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NASA Reviews Comments on Moon to Mars Objectives

NASA received more than 1,000 ideas from a variety of communities to its deep space exploration objectives in development that will drive the agency’s approach to exploring the Moon and Mars.

The agency released a draft set of 50 objectives in mid-May, seeking input from U.S. industry, academia, international communities, employees, and others to ensure its framework for exploration, set to be finalized this fall, includes ideas and contributions from a range of stakeholders. The objectives span four categories of exploration, including transportation and habitation; lunar and Martian infrastructure; operations; and science.

“We’re thrilled with the broad engagement and strong response we received about the objectives. The feedback will be tremendously helpful as we refine our plans, identify where gaps may be, and seek to build stronger collaborations with our partners,” said Deputy Administrator Pam Melroy. “We’re in the process now of reviewing responses, and we look forward to talking in more depth about many of the ideas.” 

NASA will host two stakeholder workshops to discuss the feedback with organizations which contributed ideas across all four categories that the agency identified as warranting further discussion. A late June workshop will include invitees from American industry, academia, and other U.S.-based communities. A July workshop will focus on the international community, including NASA’s international partners. NASA also plans to contact individuals who provided valuable inputs to singular categories for further discussion.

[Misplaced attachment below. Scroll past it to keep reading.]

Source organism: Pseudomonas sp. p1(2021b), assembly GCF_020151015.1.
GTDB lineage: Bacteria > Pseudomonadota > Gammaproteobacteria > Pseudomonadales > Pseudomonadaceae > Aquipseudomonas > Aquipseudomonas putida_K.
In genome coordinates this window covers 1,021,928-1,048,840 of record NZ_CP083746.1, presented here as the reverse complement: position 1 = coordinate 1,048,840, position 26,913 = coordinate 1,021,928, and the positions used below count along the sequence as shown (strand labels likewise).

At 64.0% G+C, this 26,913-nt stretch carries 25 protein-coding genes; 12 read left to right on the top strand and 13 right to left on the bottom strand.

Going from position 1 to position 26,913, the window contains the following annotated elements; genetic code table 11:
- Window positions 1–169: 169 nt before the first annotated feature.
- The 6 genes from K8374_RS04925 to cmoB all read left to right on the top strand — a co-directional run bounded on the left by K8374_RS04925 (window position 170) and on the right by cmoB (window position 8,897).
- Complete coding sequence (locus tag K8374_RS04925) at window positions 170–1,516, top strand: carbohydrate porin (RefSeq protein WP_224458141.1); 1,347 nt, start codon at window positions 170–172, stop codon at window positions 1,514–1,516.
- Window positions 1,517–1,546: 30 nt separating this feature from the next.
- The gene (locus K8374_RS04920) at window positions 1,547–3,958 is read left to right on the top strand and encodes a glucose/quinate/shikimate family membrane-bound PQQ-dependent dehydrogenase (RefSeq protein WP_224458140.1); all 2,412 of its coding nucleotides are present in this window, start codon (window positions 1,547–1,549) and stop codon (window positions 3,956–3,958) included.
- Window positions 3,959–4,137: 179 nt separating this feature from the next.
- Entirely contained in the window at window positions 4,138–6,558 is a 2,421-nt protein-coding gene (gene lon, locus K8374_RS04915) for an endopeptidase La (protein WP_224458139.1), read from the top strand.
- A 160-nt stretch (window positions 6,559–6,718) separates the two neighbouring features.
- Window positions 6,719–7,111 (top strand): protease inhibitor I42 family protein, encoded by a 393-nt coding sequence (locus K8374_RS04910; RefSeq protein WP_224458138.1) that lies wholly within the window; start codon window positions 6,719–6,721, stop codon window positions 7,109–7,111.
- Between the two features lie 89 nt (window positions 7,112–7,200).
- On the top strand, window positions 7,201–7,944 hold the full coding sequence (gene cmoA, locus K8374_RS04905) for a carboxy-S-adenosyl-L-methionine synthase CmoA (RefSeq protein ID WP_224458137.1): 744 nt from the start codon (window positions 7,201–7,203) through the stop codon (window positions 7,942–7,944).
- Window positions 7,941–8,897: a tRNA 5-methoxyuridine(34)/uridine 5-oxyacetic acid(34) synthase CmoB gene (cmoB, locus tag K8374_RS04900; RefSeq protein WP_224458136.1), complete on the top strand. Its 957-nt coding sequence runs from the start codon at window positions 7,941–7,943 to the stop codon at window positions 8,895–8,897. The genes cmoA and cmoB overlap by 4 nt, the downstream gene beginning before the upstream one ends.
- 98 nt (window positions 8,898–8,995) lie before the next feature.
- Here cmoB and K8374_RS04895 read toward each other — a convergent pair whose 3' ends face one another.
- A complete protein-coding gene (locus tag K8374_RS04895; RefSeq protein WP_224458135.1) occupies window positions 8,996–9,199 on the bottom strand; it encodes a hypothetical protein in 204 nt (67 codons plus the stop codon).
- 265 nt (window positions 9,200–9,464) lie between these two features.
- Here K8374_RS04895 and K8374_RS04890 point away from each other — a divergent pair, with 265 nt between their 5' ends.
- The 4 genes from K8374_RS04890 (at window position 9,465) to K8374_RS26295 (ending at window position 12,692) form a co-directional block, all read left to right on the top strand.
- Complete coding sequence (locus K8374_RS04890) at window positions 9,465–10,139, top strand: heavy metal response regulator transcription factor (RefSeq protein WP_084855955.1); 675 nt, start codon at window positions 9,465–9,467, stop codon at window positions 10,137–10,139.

“Our goal is a human mission to Mars, with our time on the Moon helping us learn about our systems while doing critical science,” said Jim Free, associate administrator for the Exploration Systems Development Mission Directorate at NASA Headquarters in Washington. “We want to make sure the architecture we develop, the capabilities we build, and the technologies we invest in all feed forward to that goal, and the feedback we received is helping us do that.”